Wednesday, August 13, 2008

What's Beyond ?

It's been exactly four weeks since I quit my job and set out to be on my own. I had tried the same gamble 10 years ago too, and miserably failed then. This time around I am more confident to making it.
One of the best things that have happened in this period is having time for myself. I have got back to reading and have devoured 'Train to Pakistan', 'The Google Story', 'We Are Like That Only'; and a marathi/sanskrit book, Leelakamalpatrani. The last one is a collection of writings by Prof. Leela Arjunwadkar. Every time I have needed anything about Sanskrit, I have always run to her. (Like the post on Palas tree earlier in this blog). Her mastery on Sanskrit language and literature is quite astounding. What's more, her writings are lucid. I suppose the touch of humility and sensitivity in her writing comes from her initial moorings in fine arts as a singer and stage actor. This aspect of her writing makes even a layman like me get attracted towards Sanskrit language. I have made a lofty promise to myself that I would now read the Bhagwad Gita and then the works of Kalidas. If I actually fulfill this promise, much of its credit would go to Prof. Arjunwadkar.
And yes, right now I am reading Sunil Khilnani's 'The Idea of India'.
Another benefit (and risk too) of being on one's own that I am enjoying is to avail of that rare commodity - SLEEP !!
When I was clearing up the clutter on my desk before moving out of the office, I bumped into a paper where I had scribbled few lines from a poem by Robert Service. I couldn't remember the context at all, but the poem did make perfect sense for the state of my mind then. One month down the line, it is still very relevant. Born and educated in Scotland, Robert decided at the age of 21 to 'Go West' in search for the elusive golden dream. In 1895, he traveled to Canada with dreams of becoming a cowboy. He instead became a banker and later an author.
So here's a poem by Robert Service that mirrors my own thoughts curently.

The Land of Beyond
Have you ever heard of the Land of Beyond,
That dream at the gates of the day?
Alluring it lies at the skirts of the skies,
And ever so far away;
Alluring it calls: O ye yoke of galls,
And ye of the trails overfond,
With saddle and pack, by paddle and track,
Let’s go to the Land of Beyond!

Have ever you stood where the silences brood,
And vast the horizons begin,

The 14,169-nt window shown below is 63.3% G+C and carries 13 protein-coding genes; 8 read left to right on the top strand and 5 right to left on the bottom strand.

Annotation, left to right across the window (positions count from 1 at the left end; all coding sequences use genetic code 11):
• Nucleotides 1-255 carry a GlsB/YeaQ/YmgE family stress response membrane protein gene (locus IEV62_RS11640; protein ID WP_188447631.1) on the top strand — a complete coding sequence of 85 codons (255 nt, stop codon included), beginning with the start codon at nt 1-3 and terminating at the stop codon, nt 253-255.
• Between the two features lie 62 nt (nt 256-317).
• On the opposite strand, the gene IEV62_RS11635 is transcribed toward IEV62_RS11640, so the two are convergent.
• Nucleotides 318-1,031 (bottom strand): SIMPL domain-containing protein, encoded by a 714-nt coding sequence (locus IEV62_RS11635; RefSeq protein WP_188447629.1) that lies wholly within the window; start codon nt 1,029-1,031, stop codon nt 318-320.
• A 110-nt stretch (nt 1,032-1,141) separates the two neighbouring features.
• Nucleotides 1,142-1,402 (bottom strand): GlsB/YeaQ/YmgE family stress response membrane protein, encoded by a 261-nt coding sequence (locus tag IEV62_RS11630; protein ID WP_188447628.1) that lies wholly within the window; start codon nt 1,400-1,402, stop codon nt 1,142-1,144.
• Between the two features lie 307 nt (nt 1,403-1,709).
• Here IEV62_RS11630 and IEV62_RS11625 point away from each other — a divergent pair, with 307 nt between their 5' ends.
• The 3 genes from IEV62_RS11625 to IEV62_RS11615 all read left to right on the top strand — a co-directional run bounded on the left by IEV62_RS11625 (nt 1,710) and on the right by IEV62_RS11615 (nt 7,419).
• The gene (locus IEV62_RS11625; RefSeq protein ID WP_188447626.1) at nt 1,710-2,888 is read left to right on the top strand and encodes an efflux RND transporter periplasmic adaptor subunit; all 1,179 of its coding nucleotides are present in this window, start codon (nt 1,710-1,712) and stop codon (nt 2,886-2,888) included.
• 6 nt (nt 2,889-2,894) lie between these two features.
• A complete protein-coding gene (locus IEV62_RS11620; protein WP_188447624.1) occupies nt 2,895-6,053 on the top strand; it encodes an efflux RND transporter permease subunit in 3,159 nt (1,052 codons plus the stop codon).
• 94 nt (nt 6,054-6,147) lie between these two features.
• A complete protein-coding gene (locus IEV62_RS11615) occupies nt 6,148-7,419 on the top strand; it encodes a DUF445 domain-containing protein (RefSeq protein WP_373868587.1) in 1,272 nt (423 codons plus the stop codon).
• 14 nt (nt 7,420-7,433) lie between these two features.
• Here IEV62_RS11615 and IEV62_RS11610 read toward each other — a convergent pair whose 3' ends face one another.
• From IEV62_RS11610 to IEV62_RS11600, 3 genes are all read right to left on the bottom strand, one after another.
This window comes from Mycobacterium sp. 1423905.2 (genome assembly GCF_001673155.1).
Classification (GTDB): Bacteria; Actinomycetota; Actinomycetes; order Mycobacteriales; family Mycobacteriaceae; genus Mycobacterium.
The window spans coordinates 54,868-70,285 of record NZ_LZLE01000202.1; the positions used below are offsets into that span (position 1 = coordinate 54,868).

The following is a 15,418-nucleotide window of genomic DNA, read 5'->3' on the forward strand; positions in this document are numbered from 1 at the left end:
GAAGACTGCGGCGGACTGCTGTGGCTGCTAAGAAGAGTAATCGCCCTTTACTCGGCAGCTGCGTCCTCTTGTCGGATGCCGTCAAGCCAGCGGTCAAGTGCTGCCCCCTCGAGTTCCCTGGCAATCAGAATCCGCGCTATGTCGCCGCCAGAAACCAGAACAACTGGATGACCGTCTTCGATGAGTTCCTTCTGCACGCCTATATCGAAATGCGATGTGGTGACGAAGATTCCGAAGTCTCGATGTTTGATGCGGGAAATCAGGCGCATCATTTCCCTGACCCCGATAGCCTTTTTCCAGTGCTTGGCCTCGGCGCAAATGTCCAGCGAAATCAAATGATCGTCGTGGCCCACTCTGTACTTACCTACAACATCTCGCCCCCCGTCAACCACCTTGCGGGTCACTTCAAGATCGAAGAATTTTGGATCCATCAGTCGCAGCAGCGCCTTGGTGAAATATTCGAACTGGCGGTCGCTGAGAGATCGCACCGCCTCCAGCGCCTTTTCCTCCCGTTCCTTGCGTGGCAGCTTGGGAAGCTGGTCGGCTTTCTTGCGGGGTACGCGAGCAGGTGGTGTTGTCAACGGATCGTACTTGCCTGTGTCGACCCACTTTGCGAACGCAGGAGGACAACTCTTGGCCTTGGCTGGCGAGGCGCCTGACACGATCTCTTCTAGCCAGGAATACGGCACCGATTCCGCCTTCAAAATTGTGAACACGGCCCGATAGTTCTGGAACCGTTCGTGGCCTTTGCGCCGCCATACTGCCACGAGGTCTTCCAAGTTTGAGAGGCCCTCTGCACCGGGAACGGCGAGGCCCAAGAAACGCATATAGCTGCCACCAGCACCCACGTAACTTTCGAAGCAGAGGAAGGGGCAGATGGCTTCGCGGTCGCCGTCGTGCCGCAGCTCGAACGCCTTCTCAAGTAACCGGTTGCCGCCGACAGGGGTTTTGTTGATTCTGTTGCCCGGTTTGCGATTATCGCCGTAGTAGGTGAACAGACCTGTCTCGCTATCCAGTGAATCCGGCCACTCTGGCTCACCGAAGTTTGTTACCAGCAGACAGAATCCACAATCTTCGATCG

At the dawn of the day to behold far away
The goal you would strive for and win?
Yet ah! in the night when you gain to the height,
With the vast pool of heaven star-spawned,
Afar and agleam, like a valley of dream,
Still mocks you the Land of Beyond.

Thank God! there is always the Land of Beyond
For us who are true to the trail;
A vision to seek, a beckoning peak,
A fairness that never will fail;
A proud in our soul that mocks at a goal,
A manhood that irks at a bond,
And try how we will, unattainable still,
Behold it, our Land of Beyond!
- Robert Service

Monday, August 11, 2008


The DVD for Amu, a movie by Shonali Bose, was released yesterday.

This is great news. I saw the movie on the day of its release four years ago in Mumbai. I had no clue about what the movie was about and I must confess that I bought the ticket ONLY because there was Konkona on the poster. I am glad I made that decision, else I would have missed a great movie.

It was a bitter-sweet experience being inside the hall that night. On one level, there was happiness that the advent of multiplexes was providing a platform for new and lesser known directors. On another, it was sad to see only about 10-15 people in the hall. Shonali Bose was there too and I was trying to imagine her state of mind. After incubating the idea of this film for several years and then taking the trouble to actually make it, she had to see a sparse audience on the day of its release. Imagine, 1st day, last show, 15 people to watch.

The movie itself is a deeply moving experience. In spite of the violent backdrop of the story, Shonali has dealt with the subject with subtlety and sensitivity. Konkona as always is outstanding. The movie is not just about the '84 riots of Delhi. The terrible riot and its aftermath on the common man become a character in the movie (like in Jack London stories, the cold climate becomes a character rather than remaining just the canvas.) And then the story becomes an interplay of a young girl's inquisitive mind and this character, which is her past, and hence a part of herself.

It brings to the surface some existential questions that all of us carry in our souls – Who am I? Where did I come from? Where am I now? Where will I go from here?

Don't miss it.